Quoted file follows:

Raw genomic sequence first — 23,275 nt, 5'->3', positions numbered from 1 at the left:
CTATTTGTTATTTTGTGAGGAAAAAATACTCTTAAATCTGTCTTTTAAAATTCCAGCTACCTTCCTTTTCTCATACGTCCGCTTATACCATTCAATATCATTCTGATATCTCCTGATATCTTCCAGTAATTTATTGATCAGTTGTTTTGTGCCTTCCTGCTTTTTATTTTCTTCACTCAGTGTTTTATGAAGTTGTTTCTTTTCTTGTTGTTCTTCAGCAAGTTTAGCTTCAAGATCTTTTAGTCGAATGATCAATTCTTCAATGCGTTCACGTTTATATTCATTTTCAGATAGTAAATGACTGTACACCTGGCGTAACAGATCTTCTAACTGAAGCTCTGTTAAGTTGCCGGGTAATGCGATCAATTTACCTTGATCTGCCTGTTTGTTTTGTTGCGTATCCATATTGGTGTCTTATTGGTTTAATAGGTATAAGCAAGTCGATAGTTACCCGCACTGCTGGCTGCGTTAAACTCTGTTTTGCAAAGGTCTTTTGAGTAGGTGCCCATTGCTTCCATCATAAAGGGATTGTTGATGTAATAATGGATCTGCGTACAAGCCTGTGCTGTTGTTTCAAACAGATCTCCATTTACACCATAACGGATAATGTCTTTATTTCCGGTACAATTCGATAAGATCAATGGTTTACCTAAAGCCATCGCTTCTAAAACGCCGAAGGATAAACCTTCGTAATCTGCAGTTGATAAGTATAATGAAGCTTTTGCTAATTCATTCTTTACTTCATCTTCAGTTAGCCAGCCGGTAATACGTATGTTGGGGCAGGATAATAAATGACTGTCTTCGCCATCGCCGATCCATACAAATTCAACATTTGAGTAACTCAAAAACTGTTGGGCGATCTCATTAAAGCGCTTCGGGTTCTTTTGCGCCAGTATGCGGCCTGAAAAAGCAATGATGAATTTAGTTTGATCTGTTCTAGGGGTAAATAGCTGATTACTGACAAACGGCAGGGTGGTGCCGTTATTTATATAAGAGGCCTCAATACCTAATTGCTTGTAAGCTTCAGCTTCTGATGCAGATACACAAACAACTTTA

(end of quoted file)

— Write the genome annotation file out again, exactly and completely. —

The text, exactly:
Raw genomic sequence first — 23,275 nt, 5'->3', positions numbered from 1 at the left:
CTATTTGTTATTTTGTGAGGAAAAAATACTCTTAAATCTGTCTTTTAAAATTCCAGCTACCTTCCTTTTCTCATACGTCCGCTTATACCATTCAATATCATTCTGATATCTCCTGATATCTTCCAGTAATTTATTGATCAGTTGTTTTGTGCCTTCCTGCTTTTTATTTTCTTCACTCAGTGTTTTATGAAGTTGTTTCTTTTCTTGTTGTTCTTCAGCAAGTTTAGCTTCAAGATCTTTTAGTCGAATGATCAATTCTTCAATGCGTTCACGTTTATATTCATTTTCAGATAGTAAATGACTGTACACCTGGCGTAACAGATCTTCTAACTGAAGCTCTGTTAAGTTGCCGGGTAATGCGATCAATTTACCTTGATCTGCCTGTTTGTTTTGTTGCGTATCCATATTGGTGTCTTATTGGTTTAATAGGTATAAGCAAGTCGATAGTTACCCGCACTGCTGGCTGCGTTAAACTCTGTTTTGCAAAGGTCTTTTGAGTAGGTGCCCATTGCTTCCATCATAAAGGGATTGTTGATGTAATAATGGATCTGCGTACAAGCCTGTGCTGTTGTTTCAAACAGATCTCCATTTACACCATAACGGATAATGTCTTTATTTCCGGTACAATTCGATAAGATCAATGGTTTACCTAAAGCCATCGCTTCTAAAACGCCGAAGGATAAACCTTCGTAATCTGCAGTTGATAAGTATAATGAAGCTTTTGCTAATTCATTCTTTACTTCATCTTCAGTTAGCCAGCCGGTAATACGTATGTTGGGGCAGGATAATAAATGACTGTCTTCGCCATCGCCGATCCATACAAATTCAACATTTGAGTAACTCAAAAACTGTTGGGCGATCTCATTAAAGCGCTTCGGGTTCTTTTGCGCCAGTATGCGGCCTGAAAAAGCAATGATGAATTTAGTTTGATCTGTTCTAGGGGTAAATAGCTGATTACTGACAAACGGCAGGGTGGTGCCGTTATTTATATAAGAGGCCTCAATACCTAATTGCTTGTAAGCTTCAGCTTCTGATGCAGATACACAAACAACTTTA